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Mr. Baron will have no remedy for his loss. Mr. Baron can only be made whole through the
rightful return of the domain names to Novo Point and Quantec.
In sum, Mr. Baron was denied due process when an auction order was issued without any
evidence or testimony supporting the need for an auction or evidence supporting a starting bid of
$4.1 million. There was no valuation conducted of the assets before the Receiver and Trustee
sought to sell the property. [Bk. Doc. 895 at 7]. The sequence of events is structured in such a
way as to deny, or have the effect of denying Mr. Baron the fundamental right to appeal a taking
of property without due process, as guaranteed by the Fifth Amendment to the United States
Constitution. There is also a risk that, if the auction and sale is allowed to go forward and is
approved by the bankruptcy court, Section 363(b) of the Bankruptcy Code will bar any recovery
of the domain names act to deprive Mr. Baron of the right to appeal the legitimacy of the auction
and sale. This Court can stay and continue a date for the auction or stay the finality of any sale
until this Court’s approval.
18. No substantial harm to interested parties. For the same reasons as stated above,
the attorneys and the Estate have little risk of actual loss. Because the domain names belong to
Novo Point and Quantec, the Estate will have suffered no loss as it did not have any ownership
rights in the first instance. Because the value of the domain names will not decline in the short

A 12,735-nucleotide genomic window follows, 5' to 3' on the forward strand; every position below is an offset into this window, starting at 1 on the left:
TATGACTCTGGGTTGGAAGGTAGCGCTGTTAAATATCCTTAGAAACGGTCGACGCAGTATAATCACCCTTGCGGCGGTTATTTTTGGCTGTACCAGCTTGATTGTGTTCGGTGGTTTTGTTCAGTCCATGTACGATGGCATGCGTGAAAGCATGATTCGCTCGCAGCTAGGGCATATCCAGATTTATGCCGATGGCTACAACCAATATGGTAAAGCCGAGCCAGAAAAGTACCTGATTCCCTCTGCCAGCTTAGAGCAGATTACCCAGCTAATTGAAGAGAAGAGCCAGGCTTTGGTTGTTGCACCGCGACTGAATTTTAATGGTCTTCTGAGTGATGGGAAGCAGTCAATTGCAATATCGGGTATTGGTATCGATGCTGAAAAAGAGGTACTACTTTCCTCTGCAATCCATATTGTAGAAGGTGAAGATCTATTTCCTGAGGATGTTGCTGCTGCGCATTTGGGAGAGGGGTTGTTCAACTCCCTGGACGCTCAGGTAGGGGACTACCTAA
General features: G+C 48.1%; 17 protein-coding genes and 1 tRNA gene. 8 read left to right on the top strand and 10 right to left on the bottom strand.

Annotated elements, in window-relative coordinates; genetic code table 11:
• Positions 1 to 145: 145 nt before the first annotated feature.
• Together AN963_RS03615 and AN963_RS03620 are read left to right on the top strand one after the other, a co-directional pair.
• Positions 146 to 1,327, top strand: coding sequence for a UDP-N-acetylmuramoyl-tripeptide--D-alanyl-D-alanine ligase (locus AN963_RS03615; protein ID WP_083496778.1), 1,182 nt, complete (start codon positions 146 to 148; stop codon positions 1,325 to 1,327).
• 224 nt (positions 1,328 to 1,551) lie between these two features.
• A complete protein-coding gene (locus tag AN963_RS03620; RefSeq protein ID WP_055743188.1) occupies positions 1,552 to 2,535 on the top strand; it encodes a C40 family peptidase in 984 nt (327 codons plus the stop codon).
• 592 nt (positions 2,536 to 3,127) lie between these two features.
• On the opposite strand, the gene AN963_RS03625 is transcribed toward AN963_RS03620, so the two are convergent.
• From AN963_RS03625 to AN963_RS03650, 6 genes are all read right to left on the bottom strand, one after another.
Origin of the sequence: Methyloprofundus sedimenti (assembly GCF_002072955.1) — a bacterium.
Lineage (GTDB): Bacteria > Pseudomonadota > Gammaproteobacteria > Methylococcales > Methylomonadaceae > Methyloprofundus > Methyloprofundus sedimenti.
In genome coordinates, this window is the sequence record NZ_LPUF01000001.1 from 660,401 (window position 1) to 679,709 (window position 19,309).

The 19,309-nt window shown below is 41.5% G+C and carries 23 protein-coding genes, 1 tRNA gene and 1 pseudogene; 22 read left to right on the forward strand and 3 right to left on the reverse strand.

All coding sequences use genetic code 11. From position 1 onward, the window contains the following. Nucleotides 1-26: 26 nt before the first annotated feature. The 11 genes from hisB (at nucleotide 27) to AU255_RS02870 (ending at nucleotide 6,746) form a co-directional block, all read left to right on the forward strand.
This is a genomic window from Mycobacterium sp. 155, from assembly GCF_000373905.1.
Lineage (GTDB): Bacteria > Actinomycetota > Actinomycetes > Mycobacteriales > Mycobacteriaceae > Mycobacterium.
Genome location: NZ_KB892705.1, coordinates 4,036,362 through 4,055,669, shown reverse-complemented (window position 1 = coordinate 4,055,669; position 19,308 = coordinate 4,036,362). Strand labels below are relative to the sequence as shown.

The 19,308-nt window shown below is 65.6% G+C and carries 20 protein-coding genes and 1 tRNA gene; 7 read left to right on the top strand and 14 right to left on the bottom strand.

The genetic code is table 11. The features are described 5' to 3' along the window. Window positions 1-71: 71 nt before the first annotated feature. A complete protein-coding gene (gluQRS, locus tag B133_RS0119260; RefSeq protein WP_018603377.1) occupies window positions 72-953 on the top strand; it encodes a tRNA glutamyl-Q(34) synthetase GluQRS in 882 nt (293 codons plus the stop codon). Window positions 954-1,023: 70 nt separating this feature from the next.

term, no harm will occur to the Estate.
19. No harm to the public interest. There is a significant public interest to this court’s
decision whether to grant or deny the requested stay. It is not in the interest of the public to sell a
non-debtor’s property where, as here, the primary purpose of sale of the assets is to pay the
Trustee’s legal fees.
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WHEREFORE, PREMISES CONSIDERED, Jeffrey Baron prays that this Court grant his
Motion for Stay Pending Appeal and for such other and further relief to which it may show
himself justly entitled.
Dated: November 8, 2011
Very respectfully,
/s/ Stephen R. Cochell
Stephen R. Cochell
The Cochell Law Firm, P.C.
Texas Bar No. 24044255
7026 Old Katy Rd., Ste 259
Houston, Texas 77096
(713)980-8796 (phone)
(713)980-1179 (facsimile)
srcochell@cochellfirm.com
CERTIFICATE OF SERVICE
This is to certify that, on November 8, 2012, a copy of the above was served on all
counsel of record through the Court’s ECF filing system.
/s/ Stephen R. Cochell
Stephen R. Cochell